To interconnect the movement of the filter 24 with the presence of a predetermined code, the lever 28 is rotatably mounted between the filter holder 30 and the code sensing member 27 and driver element 29. It includes a first outwardly extending arm 38 that engages the filter holder 30 and a second oppositely extending arm 40 that is sequentially engageable, first by the code sensing member 27 and second by the driver element 29. The code sensing member 27, in turn, is an elongated member, mounted for lateral movement along a groove 44 of a support member 46 so that one of its ends 48 is engageable with the second arm 40, and the other end 50 extends into the cartridge receptacle 21 to sense the length of the rib 12. A spring 41 biases the code sensing member 27 to a position in which the end 50 protrudes into the receptacle 21 for engagement by the cartridge rib 12. The driver element 29 is also an elongated member that is slidably mounted in a groove 51 of the support 46, parallel to the code sensing member 27, and biased by a spring 53 to a position in which one of its ends 52 extends within the cartridge receptacle 21 and the other of its ends 54 is also positioned adjacent to the second arm 40.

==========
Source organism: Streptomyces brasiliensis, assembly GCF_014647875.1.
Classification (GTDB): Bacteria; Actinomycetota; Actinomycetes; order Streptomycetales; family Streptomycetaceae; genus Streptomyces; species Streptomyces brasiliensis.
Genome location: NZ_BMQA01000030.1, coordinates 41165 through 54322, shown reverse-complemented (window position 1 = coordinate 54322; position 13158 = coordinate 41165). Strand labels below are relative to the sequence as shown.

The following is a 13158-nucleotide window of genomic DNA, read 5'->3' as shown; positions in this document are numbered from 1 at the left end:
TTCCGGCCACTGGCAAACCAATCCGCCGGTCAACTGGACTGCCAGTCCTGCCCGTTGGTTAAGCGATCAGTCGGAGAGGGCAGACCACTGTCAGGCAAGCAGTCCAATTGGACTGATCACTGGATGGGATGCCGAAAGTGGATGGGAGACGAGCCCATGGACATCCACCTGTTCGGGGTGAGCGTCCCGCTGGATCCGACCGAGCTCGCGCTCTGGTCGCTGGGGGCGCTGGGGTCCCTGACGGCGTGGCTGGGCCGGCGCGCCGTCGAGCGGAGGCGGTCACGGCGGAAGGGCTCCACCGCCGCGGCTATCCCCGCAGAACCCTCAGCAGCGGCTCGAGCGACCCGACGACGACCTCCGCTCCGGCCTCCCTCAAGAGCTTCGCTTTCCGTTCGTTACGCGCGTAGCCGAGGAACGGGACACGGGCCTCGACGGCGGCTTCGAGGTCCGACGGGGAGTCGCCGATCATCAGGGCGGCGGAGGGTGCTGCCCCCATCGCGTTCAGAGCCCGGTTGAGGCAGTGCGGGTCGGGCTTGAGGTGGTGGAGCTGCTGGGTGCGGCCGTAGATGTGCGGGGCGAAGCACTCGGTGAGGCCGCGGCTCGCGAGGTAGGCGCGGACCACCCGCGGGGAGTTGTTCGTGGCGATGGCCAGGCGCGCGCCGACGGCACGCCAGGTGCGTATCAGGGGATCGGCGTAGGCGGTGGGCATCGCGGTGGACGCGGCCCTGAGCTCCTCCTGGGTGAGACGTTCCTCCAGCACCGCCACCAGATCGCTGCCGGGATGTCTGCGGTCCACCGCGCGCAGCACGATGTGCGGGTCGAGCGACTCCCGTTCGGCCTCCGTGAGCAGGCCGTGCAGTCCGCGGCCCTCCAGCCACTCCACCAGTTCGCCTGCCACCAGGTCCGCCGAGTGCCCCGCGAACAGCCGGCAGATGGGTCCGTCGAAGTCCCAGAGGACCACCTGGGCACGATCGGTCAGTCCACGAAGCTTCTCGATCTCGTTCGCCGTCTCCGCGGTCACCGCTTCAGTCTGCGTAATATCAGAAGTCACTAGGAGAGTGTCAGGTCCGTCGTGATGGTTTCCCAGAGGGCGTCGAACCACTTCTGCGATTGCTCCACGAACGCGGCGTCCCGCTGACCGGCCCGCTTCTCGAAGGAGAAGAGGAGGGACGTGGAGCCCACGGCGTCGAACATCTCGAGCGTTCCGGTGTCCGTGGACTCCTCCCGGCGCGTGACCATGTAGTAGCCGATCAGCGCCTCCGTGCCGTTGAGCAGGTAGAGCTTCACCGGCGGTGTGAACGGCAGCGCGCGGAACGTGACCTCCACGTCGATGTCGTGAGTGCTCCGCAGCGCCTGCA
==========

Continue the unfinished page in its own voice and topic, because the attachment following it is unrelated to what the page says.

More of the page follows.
The exposure regulating apparatus that is used with the present invention may conventionally be calibrated to expose a first ASA rated film, in which case the filter 24 is not placed in line with the optical path of the photosensitive element 23. However, when a second, lower ASA rated film is in the camera, the filter 24 is moved into the optical path of the photosensitive element 23. The presence of the filter 24 reduces the scene light striking the photosensitive element 23 and thus, due to the characteristics of the photosensitive element 23, lengthens duration of the exposure to compensate for the slower film speed. Of course the camera exposure aperture could be adjusted to increase the light striking the film rather than reducing the amount of light striking the photosensitive element.